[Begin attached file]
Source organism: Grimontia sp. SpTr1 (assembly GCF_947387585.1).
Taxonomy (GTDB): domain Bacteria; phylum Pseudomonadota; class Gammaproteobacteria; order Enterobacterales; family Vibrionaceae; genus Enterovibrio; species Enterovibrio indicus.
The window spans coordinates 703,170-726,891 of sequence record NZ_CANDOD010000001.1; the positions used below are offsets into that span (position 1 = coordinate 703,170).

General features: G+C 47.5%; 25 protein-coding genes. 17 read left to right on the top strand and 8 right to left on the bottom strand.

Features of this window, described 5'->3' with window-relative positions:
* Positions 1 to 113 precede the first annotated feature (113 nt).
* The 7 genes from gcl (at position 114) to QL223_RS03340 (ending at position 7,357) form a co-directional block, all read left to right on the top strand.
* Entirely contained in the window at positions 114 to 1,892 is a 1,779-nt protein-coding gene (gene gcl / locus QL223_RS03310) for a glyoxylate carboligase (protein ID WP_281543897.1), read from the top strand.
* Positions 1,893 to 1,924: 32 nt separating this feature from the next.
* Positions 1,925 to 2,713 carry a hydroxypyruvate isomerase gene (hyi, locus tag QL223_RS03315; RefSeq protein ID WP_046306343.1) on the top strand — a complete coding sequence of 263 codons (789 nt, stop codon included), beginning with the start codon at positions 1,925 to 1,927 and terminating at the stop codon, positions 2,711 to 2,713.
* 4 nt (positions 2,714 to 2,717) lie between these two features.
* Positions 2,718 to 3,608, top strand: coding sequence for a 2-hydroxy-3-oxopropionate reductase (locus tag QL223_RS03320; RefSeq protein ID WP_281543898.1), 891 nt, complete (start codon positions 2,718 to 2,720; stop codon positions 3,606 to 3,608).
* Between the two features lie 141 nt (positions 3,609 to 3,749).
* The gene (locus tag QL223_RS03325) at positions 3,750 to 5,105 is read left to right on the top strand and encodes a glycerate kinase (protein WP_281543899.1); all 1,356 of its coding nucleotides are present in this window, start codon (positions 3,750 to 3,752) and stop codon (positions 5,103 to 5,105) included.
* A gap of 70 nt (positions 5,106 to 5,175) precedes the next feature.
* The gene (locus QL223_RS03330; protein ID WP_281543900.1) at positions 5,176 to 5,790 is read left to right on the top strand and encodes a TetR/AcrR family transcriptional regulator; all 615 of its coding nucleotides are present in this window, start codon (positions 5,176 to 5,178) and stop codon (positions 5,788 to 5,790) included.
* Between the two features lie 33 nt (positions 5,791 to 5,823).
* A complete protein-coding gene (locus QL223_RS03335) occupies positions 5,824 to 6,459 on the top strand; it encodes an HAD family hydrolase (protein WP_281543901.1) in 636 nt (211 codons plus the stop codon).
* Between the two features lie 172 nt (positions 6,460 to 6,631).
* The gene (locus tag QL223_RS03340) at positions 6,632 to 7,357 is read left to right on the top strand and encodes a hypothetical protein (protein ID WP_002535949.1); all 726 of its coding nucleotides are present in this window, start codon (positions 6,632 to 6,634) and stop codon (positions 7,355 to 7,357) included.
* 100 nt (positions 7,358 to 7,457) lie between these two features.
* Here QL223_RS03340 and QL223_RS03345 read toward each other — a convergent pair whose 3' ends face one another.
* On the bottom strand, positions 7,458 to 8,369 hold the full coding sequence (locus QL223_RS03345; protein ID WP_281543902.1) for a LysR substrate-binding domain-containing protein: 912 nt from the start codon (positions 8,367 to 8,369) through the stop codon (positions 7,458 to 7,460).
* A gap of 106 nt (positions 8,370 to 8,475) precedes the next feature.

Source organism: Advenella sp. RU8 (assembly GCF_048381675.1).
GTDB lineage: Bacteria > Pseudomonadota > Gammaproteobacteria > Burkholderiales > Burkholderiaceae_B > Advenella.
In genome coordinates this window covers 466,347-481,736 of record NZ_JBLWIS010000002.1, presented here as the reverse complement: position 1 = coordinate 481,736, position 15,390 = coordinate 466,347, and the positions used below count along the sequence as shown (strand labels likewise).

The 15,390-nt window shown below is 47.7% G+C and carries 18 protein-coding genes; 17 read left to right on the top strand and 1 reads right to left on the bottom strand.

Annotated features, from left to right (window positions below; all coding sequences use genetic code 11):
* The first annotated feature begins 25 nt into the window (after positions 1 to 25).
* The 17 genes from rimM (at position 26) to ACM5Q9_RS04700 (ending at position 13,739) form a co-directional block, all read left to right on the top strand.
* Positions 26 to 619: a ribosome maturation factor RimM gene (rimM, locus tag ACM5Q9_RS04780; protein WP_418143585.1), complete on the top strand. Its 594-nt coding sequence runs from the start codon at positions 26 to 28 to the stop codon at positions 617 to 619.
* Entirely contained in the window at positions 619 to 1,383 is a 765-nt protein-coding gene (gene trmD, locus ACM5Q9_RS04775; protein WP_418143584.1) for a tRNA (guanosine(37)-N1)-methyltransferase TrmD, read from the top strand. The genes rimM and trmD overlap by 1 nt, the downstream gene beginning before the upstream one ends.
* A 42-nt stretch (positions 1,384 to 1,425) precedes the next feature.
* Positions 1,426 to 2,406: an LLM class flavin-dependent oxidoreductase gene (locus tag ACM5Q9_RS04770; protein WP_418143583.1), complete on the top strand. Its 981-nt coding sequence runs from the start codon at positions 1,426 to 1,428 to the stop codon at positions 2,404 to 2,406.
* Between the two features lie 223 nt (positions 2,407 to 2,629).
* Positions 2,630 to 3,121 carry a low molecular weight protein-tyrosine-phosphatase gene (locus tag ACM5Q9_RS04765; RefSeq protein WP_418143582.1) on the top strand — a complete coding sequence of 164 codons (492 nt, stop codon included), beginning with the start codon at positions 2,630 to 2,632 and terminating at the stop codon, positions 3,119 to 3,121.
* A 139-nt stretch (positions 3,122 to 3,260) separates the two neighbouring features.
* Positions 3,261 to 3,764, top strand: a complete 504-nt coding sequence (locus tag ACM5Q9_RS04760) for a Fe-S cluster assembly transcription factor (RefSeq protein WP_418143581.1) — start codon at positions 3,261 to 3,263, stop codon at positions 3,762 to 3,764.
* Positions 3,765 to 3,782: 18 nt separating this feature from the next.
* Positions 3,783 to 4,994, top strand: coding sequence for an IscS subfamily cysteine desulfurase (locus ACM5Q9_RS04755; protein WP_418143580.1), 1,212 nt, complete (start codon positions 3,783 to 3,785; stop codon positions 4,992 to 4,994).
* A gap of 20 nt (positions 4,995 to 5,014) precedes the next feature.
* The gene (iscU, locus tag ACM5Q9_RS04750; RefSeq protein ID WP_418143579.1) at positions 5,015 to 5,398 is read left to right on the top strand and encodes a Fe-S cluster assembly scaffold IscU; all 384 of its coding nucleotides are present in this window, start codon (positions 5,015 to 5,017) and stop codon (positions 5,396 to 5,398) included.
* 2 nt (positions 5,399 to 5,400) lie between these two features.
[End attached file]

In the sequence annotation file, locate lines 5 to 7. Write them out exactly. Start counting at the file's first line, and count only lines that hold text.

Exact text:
Features of this window, described 5'->3' with window-relative positions:
* Positions 1 to 113 precede the first annotated feature (113 nt).
* The 7 genes from gcl (at position 114) to QL223_RS03340 (ending at position 7,357) form a co-directional block, all read left to right on the top strand.